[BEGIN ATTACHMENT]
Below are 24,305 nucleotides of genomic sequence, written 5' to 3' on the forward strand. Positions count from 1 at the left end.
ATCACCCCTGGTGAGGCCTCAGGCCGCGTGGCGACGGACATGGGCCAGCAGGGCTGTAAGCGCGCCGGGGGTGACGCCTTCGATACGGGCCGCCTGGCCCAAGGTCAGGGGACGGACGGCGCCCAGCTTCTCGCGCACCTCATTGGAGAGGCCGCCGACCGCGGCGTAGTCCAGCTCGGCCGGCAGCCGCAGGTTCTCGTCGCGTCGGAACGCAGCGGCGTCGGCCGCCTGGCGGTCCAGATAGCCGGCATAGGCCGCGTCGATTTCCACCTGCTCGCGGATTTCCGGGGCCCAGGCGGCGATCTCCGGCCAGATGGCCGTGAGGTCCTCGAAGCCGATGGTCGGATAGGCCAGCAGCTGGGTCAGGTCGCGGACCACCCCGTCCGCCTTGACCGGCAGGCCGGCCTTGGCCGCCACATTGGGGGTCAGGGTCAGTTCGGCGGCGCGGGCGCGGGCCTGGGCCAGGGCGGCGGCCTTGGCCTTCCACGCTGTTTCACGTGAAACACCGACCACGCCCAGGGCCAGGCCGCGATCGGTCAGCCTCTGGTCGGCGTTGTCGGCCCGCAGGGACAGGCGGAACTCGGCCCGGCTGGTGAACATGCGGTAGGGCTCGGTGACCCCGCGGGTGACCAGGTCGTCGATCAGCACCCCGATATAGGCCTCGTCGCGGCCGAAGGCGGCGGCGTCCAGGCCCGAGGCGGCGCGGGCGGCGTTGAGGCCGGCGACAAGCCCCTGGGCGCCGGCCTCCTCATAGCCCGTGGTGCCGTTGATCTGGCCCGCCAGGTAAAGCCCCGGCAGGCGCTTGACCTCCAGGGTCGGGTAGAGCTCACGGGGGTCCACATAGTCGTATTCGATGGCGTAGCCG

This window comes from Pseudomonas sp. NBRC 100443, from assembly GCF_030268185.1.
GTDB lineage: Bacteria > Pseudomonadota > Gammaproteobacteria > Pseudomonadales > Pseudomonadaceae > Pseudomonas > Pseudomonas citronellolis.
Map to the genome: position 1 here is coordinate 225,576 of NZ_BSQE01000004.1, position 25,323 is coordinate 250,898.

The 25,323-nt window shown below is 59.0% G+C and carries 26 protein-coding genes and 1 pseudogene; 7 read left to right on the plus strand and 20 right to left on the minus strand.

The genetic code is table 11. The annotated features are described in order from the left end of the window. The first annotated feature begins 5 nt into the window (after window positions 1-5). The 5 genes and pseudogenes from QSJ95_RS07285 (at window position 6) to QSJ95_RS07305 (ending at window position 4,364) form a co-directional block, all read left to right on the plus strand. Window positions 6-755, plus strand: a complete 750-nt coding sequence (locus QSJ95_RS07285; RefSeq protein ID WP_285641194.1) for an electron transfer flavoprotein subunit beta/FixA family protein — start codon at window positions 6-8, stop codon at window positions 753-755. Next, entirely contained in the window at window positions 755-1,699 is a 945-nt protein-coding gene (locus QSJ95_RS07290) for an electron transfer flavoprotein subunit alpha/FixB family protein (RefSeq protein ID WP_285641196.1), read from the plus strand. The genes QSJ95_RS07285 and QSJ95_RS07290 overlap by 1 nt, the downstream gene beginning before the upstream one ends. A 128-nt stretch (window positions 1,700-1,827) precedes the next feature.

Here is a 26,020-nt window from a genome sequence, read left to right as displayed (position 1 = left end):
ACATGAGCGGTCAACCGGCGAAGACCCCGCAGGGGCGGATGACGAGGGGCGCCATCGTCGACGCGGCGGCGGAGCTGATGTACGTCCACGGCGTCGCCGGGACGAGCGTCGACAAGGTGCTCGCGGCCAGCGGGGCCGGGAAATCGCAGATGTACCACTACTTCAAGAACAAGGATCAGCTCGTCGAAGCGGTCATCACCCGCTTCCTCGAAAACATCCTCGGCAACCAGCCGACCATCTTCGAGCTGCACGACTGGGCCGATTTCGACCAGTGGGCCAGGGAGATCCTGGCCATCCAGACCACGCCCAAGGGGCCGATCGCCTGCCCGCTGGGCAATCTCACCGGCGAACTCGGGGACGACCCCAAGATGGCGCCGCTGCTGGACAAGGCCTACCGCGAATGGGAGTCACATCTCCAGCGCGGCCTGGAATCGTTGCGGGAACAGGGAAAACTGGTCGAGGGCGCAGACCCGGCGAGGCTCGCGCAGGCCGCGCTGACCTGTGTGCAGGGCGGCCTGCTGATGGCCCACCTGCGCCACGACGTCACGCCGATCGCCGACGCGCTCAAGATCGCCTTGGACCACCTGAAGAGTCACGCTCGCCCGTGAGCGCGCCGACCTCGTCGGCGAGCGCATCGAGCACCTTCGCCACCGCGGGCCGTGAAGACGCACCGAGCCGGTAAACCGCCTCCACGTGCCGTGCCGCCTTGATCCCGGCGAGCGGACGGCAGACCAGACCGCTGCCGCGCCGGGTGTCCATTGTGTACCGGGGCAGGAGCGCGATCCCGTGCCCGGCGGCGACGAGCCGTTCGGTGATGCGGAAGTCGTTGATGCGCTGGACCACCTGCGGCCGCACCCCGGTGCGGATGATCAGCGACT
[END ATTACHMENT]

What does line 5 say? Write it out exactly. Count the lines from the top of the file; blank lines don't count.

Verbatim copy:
Map to the genome: position 1 here is coordinate 225,576 of NZ_BSQE01000004.1, position 25,323 is coordinate 250,898.